Saturday, August 31, 2013

A How-To For Scoring Tickets

Okay, guys. This is it: five more days until the 2013 Toronto International Film Festival starts. If you're one of the lucky ones with a pass, then we don't wanna talk to you. Neah. But if you're hoping to buy some individual tickets, they go on sale September 1st. Yes, as in two days from now! Better clear you schedule!  Film writer Sean Kelly has written some tips over at the always informative Huffington Post. Here are some highlights:

Plan, Plan, and Plan Some More

Always make sure to have at least one alternate choice for every film screening you want to attend (I actually choose up to four alternate choices). Also there's a few forums online (such as this one), which keep track of which films have gone off-sale (definitely a good fact to know). Since it can be a daunting task the choose films, there are many tools you can use to help. The best tool from the last few years is a website called TIFFR, which allows you to add TIFF films to a shortlist and plot them to your own personal schedule.  (Vanguard Blog's note: we lovvvveeeee TIFFR! It's, as the kids say, the bomb. Wait, do they still say that?)   

Buy Tickets as Early as Possible

The Festival Box Office at 225 King Street West opens for single ticket sale at 9 am on Sept. 1. It has become the habit of hardcore cinephiles to actually camp out the night before, in order to acquire the best tickets. While camping out isn't really that necessary, it is highly recommended that you buy tickets as soon as you can, preferably on the first day of ticket sales. Since the online ordering system can sometimes be unreliable on the first day, it is best to wake-up early and head to the box office in person (I recommend arriving AT LEAST an hour or two before tickets go on sale). While you might find yourself in for a long wait (one year I waited 8 hours in line), you will likely be able to get tickets to most of the screenings you want to see (assuming you arrived well prepared). (Vanguard Blog's note: We've been hearing better and better things about the online process and while technology is never always perfect, it can be a much better alternative to camping out in front of the box office. Then again, you could make some new friends.)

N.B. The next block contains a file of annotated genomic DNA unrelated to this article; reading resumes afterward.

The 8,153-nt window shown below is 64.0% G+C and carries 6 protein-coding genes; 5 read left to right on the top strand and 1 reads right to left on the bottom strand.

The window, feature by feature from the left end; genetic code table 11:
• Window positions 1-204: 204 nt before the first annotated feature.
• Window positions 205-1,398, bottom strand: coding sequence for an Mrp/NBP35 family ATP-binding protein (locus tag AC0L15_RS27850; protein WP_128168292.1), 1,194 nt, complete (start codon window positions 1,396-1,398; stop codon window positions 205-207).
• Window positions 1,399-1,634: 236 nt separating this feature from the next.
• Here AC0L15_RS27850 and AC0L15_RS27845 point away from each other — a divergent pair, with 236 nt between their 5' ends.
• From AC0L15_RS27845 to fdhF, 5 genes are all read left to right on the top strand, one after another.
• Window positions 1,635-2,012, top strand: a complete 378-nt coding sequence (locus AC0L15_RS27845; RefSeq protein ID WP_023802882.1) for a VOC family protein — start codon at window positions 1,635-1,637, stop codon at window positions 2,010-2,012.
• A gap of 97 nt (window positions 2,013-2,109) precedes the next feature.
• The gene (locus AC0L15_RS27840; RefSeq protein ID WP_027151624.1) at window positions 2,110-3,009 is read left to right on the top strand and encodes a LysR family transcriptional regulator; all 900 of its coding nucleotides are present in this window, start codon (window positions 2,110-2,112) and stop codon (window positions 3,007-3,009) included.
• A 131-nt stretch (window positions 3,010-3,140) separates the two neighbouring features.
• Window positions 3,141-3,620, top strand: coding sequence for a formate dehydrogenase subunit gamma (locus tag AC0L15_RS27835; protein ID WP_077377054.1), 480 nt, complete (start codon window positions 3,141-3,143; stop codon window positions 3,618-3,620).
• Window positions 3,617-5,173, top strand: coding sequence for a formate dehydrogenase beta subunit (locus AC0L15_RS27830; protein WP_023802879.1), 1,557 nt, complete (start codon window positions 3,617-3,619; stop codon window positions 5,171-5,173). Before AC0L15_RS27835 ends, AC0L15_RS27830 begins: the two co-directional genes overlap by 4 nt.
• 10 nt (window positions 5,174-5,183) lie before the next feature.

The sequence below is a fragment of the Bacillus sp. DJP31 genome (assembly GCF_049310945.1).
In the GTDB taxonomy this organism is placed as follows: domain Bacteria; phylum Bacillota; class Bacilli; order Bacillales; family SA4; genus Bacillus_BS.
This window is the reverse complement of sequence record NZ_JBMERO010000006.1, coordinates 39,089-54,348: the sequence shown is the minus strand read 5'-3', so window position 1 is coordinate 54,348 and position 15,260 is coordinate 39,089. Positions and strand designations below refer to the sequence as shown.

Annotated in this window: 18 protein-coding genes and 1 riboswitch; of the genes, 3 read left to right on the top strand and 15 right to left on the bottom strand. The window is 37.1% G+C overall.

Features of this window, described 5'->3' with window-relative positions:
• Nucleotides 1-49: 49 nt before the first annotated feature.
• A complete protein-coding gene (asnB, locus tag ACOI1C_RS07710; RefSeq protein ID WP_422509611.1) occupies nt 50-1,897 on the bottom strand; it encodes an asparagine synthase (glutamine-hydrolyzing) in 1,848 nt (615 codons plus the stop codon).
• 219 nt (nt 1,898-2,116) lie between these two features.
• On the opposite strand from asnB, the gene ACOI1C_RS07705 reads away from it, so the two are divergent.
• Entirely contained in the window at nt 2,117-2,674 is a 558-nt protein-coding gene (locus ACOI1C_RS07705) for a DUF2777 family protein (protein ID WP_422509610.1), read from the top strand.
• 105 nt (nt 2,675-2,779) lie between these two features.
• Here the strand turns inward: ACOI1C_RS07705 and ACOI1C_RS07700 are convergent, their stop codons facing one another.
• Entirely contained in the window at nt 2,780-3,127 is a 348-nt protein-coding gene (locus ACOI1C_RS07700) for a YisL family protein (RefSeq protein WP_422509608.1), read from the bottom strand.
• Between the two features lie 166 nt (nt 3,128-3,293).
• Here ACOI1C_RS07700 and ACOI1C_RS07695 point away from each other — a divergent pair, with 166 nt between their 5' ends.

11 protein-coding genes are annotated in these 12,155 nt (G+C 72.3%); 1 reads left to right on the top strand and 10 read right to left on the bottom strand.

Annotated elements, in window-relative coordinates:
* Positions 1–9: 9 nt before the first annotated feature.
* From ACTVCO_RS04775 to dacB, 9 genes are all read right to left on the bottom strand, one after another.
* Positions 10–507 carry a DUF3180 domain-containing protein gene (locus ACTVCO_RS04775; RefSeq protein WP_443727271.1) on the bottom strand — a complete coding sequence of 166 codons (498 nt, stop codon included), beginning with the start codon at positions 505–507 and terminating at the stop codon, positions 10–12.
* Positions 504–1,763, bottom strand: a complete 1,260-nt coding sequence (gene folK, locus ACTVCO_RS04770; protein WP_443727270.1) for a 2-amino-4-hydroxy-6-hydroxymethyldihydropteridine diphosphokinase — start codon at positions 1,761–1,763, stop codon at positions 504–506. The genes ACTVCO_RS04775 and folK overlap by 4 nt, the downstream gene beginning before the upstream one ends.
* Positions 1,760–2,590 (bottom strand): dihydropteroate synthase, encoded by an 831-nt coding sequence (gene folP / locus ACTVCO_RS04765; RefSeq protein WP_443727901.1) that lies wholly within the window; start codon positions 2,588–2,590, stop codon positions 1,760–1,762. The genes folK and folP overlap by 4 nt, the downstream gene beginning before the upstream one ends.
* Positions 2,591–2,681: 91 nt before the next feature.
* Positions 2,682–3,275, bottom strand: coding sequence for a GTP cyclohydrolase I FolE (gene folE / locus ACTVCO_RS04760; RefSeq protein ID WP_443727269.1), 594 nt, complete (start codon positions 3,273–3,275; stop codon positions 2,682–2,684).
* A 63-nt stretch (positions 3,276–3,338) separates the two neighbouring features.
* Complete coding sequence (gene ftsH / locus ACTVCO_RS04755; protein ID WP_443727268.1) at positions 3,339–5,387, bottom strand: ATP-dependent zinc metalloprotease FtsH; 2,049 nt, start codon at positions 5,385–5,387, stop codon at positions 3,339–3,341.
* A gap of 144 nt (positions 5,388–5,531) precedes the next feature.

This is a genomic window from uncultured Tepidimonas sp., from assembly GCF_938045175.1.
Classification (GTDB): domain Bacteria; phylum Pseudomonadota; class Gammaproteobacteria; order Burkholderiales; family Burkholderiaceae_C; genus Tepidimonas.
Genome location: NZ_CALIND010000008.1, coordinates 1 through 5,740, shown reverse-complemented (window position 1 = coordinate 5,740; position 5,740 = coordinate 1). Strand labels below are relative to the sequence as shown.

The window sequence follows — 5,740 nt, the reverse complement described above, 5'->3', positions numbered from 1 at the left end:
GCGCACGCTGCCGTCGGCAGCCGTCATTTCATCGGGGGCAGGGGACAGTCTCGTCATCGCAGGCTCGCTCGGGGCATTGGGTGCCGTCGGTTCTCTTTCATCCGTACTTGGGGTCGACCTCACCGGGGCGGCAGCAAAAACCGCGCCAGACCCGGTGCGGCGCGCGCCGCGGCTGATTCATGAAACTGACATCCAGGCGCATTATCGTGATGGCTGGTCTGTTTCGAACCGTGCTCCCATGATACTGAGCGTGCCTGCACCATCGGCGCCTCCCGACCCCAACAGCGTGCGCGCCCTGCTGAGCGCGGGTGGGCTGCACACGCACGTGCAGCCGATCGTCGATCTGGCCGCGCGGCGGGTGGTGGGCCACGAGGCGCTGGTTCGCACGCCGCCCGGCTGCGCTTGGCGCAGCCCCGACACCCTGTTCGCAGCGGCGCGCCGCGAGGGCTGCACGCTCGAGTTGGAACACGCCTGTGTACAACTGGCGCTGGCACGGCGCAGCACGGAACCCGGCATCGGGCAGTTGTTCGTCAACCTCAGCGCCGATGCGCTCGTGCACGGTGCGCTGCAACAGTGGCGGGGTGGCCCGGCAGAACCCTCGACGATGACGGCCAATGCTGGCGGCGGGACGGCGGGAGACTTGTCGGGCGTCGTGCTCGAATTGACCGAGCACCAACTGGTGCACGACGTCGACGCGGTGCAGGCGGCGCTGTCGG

Off-sale Does NOT Mean "Sold Out"

A big pet peeve of mine is when people describe a film at TIFF as being "sold out." The official terminology TIFF uses when tickets are no longer available is "off-sale." This is because many films tend to go back on sale for one reason or another. That's why TIFF asks you to check the the box office everyday at 7am, since that is when additional tickets might be available for purchase. It is only on the day of the screening when the film is officially no longer available and marked "RUSH." (Vanguard Blog's note: As this author professionally manages theatres for film festivals, she too never uses the phrase "sold out" when referring to screenings. EVER. Because, like Sean says, even if there are no tickets currently for sale, it doesn't mean there won't be at some point. And even then, there is always the Rush Line. Which brings us to...)
When in Doubt, RUSH 

If there is a film that you ABSOLUTELY want to see, but you haven't been able to get advanced tickets, there is always the RUSH line. In it's simplest description, the RUSH line is place where you wait on stand-by, in case last minute tickets become available. Usually RUSH tickets are sold 10 minutes before a screening, after most of the ticket holders have been let in, and are CASH-ONLY. (Vanguard Blog's note: Again, as a professional festival worker, this author can attest to the Rush Line being one of the most fun experiences you'll ever have at a film festival. Sure, you could be in line for a couple of hours. But if you REALLY want to see a film, it's worth it. And since everyone else in the line REALLY wants to see the film too, you'll have something to talk about. Pack a snack, bring some cash, and get comfy. Also, when you get into a Rush Line, take a moment to find a volunteer or staff member who can explain all of the Rush Line rules too you; they can sometimes change from year to year and differ at every festival.) 
Intrepid Vanguard follows, do you have any of your own tips for successfully snagging Festival tickets? Share them with us! 

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